Posts tagged healing
Quick Scones, Gluten Free

I don't miss many foods now that I have to keep to a completely gluten free diet.

I don't have celiac disease, but I'm seriously gluten intolerant and eating gluten essentially shuts down my brain function. Debilitating brain fog that feels sticky and thick, headaches, difficulty forming sentences, crippling fatigue... it makes me feel like my brain injury is fresh. Which I HATE. So making a change to my diet to avoid all that was, and is, 100% worth it.

Sometimes I miss Montreal bagels, and real French pastries, but there is a bakery in Montreal that makes a mean gluten free croissant now, and they SHIP TO THE US! So I get my fix on occasion by ordering online

But good scones. Oh man, I haven't had one since I was a kid. Not too sweet, just the right crumb and texture, holds butter well... I've had few that are ok but they're all too sweet to be "real" scones in my book. I had pretty much accepted that I would never find a gluten free version that met my standard.

And then my husband made one by accident. And it was WONDERFUL. And fast, and easy, and all that good stuff.

So here's the recipe!

 

Gluten Free Banana Scones

Banana Scones

• 1 cup all-purpose gluten free flour (no gums! Get the recipe for my custom AP flour blend instantly when you sign up for my newsletter)

• 1 scoop vanilla plant protein - get my favorite from my nutrition partner HERE

• 1/4 tsp sea salt

• 1 tsp baking powder  

• 1 tsp baking soda

• 2 mashed bananas

• 1 egg

• 1 TBSP avocado or melted coconut oil

 

Preheat oven to 350º F - Makes 1 dozen mini scones

Thoroughly mix all ingredients together until fully incorporated. Dough should resemble fluffy cookie dough. Spoon golf ball sized amounts onto cookie sheet lined with parchment paper. Use wet fingers to shape into little triangles, or to your liking.
Bake for 15 minutes until springy to the touch and brown on the bottom. 

Let cool completely before serving, and enjoy! 

•••

 Original/Plain Scones

Gluten Free Original Plain Scones

1 cup all purpose gluten free flour (no gums added to the flour mix!)

• 1 scoop vegan vanilla protein (get my fav from my nutrition partner HERE)

• 1 TBSP psyllium husk

• 1 tsp each baking powder and baking soda

• 1/4 tsp sea salt

• 1 egg

• 1 TBSP avocado or melted coconut oil

• 1/2 cup plain European style whole milk plain yogurt (also, no gums!)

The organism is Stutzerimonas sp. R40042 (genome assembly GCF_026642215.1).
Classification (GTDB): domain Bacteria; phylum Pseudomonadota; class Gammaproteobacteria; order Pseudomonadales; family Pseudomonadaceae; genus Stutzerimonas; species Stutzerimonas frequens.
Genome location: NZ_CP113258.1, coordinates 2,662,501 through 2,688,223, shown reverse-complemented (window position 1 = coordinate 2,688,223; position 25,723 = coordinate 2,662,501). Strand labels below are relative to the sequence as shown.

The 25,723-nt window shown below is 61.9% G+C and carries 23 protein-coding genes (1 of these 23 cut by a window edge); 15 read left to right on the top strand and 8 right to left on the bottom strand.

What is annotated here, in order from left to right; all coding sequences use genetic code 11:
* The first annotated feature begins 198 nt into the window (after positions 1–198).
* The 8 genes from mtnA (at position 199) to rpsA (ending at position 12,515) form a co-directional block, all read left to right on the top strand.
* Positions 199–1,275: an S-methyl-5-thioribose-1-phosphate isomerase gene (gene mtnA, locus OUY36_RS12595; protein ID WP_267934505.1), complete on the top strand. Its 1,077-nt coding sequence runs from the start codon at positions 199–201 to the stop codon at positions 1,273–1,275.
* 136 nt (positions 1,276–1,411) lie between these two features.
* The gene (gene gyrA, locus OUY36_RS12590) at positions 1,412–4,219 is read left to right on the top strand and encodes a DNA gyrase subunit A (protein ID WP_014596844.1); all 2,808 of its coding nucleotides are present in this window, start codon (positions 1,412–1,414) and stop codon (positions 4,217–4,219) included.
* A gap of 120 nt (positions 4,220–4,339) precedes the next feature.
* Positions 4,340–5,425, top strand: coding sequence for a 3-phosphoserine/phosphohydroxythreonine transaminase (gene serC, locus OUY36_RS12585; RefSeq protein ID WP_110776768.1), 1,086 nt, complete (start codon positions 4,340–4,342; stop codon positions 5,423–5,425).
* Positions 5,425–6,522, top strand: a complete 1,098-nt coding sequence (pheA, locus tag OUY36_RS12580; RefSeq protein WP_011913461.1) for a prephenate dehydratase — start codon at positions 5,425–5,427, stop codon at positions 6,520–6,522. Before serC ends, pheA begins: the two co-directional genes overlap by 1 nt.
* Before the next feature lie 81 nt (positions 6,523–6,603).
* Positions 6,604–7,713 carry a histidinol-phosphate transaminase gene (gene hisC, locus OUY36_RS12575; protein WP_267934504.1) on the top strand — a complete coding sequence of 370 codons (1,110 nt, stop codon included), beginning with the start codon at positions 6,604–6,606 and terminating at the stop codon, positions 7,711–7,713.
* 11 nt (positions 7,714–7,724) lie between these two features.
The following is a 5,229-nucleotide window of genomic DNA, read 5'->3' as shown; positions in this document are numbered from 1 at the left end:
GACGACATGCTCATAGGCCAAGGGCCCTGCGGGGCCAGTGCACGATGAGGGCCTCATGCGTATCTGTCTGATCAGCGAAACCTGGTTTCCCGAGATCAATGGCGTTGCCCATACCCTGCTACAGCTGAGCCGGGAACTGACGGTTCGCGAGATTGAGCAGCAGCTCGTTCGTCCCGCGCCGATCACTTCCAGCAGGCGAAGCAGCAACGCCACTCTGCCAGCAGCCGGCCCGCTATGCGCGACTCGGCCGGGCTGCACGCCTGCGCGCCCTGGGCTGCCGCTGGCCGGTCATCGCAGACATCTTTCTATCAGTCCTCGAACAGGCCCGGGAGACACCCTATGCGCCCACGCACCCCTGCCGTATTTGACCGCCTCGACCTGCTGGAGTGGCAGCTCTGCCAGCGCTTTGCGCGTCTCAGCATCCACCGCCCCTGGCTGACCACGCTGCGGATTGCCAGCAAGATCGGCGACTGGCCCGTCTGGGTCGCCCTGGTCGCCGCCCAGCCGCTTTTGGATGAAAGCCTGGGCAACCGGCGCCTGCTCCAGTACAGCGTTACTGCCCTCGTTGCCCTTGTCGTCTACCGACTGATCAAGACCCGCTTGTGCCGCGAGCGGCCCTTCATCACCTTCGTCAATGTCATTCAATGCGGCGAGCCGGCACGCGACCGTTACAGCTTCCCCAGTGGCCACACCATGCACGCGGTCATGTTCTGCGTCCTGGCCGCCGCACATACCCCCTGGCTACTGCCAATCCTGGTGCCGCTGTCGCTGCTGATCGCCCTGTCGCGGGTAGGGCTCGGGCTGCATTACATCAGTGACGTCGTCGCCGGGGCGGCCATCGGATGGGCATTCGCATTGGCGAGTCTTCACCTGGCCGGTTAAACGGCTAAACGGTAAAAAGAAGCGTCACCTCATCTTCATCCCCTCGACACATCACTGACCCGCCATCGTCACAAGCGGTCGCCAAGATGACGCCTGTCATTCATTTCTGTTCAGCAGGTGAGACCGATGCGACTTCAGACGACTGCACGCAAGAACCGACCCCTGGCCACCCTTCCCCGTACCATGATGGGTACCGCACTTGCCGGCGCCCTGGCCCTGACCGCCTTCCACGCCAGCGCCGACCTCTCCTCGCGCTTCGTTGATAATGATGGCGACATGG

Preheat oven to 350F Makes 10 mini scones

Blend dry ingredients together in a bowl until all one color. 
Blend wet ingredients in a separate bowl, then add dry ingredients to the wet and mix thoroughly.
Mix until fully incorporated. Dough should look and feel like fluffy cookie dough.
Drop golf ball sized lumps of dough onto a cookie sheet lined with parchment paper.
Shape into triangles or desired shape with wet fingers.
Bake for 15 minutes until springy to the touch and brown on the bottom.
Let cool completely before serving, enjoy!

Apple Cinnamon and Pumpkin scone attempts are up next! Keep an eye out for those before Halloween.

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Eating is Hard
I have been working on this blog post for months. I started 6 months ago and then it sat here. I would open it periodically and stare at my screen, type some things, delete them, type some more, delete those. This is a very personal piece of my story that i haven't shared publically, but I want you to know the real and raw parts of my story. Not just the polished bits that can take over when you share yourself online. So I never gave up on this post even though I was tempted to trash it completely. Finally the right words came, but it got really long, so I broke it up into two parts.
Look for Part 2 on Monday.

In late 2007, I couldn't eat.

Seriously, literally, I was UNABLE to perform the act of eating food. Such a basic thing I never knew I took for granted, but there it was. I was in the hospital, unable to chew or swallow and my food was delivered through a tube in my nose, directly into my stomach. Forget room service! I had gastric service that would feed me while I lay in a coma.

On Nov. 24, 2007 I was hit head-on by a drunk driver while driving from the airport to visit my dad in Nova Scotia.

The feeding tube delivered calories (because I can't really call it "nutrition") while I was in a coma and continued to feed me even after I woke up. The tube came out after a few weeks but my body had forgotten how to eat. I remembered what do in theory, but my muscles and reflexes didn't do what they were supposed to. And the empty space where my front teeth had been made it even harder.

In the hospital with a feeding tube, 2007.

In the hospital with a feeding tube, 2007.

My toddler who is learning how to eat for the very first time in his life right now, chews, swallows and drinks better than me at that time. I was severely brain injured, my swallowing reflex was gone, and I had to relearn this most basic skill.

It all began with thickened water.

This gelatinous liquid was supposed to help train my swallowing muscles while minimizing the risk of choking, but my god, it was vile. Solid food wasn't any better. My meat, veggies, and potatoes were delivered in pureed stripes of pink, green, and white, which in my unwitting state, I happily spooned into my mouth. And coughed. A lot. Nothing seemed to go down the right way.

Then came the cups full of paste-colored Ensure, or fluorescent-but-somehow-chalky pink Boost.

Then the day came that I successfully chewed and swallowed a bite of banana.

Oh, hooray! That was such a good day. It meant I could stop eating purées and I was allowed to eat soft foods! REAL food. My missing teeth and broken jaw made anything crunchy a no-no, but oh, BLISS, I could have FOOD!!!!

But it was still hospital food.

My doctors and nurses said I could eat whatever I wanted though, as long as it didn't require work to chew. After being fed through a feeding tube for weeks, and lying motionless in a hospital bed, my healthy, athletic, 6-foot-one-inch, 170 pound frame had dropped to a very skinny and unhealthy 140 pounds. I was officially given the green light to chow down as much as possible because I needed to regain that weight, and I was burning insane amounts of calories to heal.